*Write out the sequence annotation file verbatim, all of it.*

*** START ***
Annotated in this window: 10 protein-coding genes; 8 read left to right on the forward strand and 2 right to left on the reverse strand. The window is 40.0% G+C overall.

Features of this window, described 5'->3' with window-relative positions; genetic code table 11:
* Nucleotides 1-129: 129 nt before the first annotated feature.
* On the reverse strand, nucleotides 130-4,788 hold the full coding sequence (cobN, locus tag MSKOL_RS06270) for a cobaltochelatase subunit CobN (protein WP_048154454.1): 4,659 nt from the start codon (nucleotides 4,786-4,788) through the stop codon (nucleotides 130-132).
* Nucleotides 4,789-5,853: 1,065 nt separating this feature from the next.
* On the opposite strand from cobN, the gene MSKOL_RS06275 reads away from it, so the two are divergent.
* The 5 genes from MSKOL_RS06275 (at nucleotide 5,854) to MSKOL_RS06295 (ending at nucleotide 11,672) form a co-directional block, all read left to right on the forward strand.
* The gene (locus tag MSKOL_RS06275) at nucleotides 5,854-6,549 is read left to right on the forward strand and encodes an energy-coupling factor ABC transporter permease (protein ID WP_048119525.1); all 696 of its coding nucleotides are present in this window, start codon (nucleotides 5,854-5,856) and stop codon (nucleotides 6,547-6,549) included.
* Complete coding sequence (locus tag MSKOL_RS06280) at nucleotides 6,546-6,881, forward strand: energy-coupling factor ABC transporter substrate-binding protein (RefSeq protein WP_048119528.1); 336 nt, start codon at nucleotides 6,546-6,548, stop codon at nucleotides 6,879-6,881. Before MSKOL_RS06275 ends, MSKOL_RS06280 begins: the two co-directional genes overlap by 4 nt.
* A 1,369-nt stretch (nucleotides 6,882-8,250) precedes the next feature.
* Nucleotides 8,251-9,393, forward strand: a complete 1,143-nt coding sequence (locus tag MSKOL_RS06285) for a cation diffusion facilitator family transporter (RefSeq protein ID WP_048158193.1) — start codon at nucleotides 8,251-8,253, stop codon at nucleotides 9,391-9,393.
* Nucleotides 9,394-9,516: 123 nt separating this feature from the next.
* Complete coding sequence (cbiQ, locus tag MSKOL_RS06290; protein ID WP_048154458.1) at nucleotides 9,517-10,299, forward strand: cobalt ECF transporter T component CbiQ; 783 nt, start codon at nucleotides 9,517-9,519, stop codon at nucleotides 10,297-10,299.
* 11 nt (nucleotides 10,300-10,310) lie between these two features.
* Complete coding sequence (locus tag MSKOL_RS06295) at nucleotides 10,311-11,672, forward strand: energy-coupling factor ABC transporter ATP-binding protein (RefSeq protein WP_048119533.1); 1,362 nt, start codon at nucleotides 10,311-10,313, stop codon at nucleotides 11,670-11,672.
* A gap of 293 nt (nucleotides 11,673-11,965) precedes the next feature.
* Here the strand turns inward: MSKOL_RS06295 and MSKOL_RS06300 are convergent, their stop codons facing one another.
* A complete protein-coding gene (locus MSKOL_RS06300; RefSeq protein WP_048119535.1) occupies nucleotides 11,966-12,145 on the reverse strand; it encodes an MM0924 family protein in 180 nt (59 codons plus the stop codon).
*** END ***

Annotated in this window: 10 protein-coding genes; 8 read left to right on the forward strand and 2 right to left on the reverse strand. The window is 40.0% G+C overall.

Features of this window, described 5'->3' with window-relative positions; genetic code table 11:
* Nucleotides 1-129: 129 nt before the first annotated feature.
* On the reverse strand, nucleotides 130-4,788 hold the full coding sequence (cobN, locus tag MSKOL_RS06270) for a cobaltochelatase subunit CobN (protein WP_048154454.1): 4,659 nt from the start codon (nucleotides 4,786-4,788) through the stop codon (nucleotides 130-132).
* Nucleotides 4,789-5,853: 1,065 nt separating this feature from the next.
* On the opposite strand from cobN, the gene MSKOL_RS06275 reads away from it, so the two are divergent.
* The 5 genes from MSKOL_RS06275 (at nucleotide 5,854) to MSKOL_RS06295 (ending at nucleotide 11,672) form a co-directional block, all read left to right on the forward strand.
* The gene (locus tag MSKOL_RS06275) at nucleotides 5,854-6,549 is read left to right on the forward strand and encodes an energy-coupling factor ABC transporter permease (protein ID WP_048119525.1); all 696 of its coding nucleotides are present in this window, start codon (nucleotides 5,854-5,856) and stop codon (nucleotides 6,547-6,549) included.
* Complete coding sequence (locus tag MSKOL_RS06280) at nucleotides 6,546-6,881, forward strand: energy-coupling factor ABC transporter substrate-binding protein (RefSeq protein WP_048119528.1); 336 nt, start codon at nucleotides 6,546-6,548, stop codon at nucleotides 6,879-6,881. Before MSKOL_RS06275 ends, MSKOL_RS06280 begins: the two co-directional genes overlap by 4 nt.
* A 1,369-nt stretch (nucleotides 6,882-8,250) precedes the next feature.
* Nucleotides 8,251-9,393, forward strand: a complete 1,143-nt coding sequence (locus tag MSKOL_RS06285) for a cation diffusion facilitator family transporter (RefSeq protein ID WP_048158193.1) — start codon at nucleotides 8,251-8,253, stop codon at nucleotides 9,391-9,393.
* Nucleotides 9,394-9,516: 123 nt separating this feature from the next.
* Complete coding sequence (cbiQ, locus tag MSKOL_RS06290; protein ID WP_048154458.1) at nucleotides 9,517-10,299, forward strand: cobalt ECF transporter T component CbiQ; 783 nt, start codon at nucleotides 9,517-9,519, stop codon at nucleotides 10,297-10,299.
* 11 nt (nucleotides 10,300-10,310) lie between these two features.
* Complete coding sequence (locus tag MSKOL_RS06295) at nucleotides 10,311-11,672, forward strand: energy-coupling factor ABC transporter ATP-binding protein (RefSeq protein WP_048119533.1); 1,362 nt, start codon at nucleotides 10,311-10,313, stop codon at nucleotides 11,670-11,672.
* A gap of 293 nt (nucleotides 11,673-11,965) precedes the next feature.
* Here the strand turns inward: MSKOL_RS06295 and MSKOL_RS06300 are convergent, their stop codons facing one another.
* A complete protein-coding gene (locus MSKOL_RS06300; RefSeq protein WP_048119535.1) occupies nucleotides 11,966-12,145 on the reverse strand; it encodes an MM0924 family protein in 180 nt (59 codons plus the stop codon).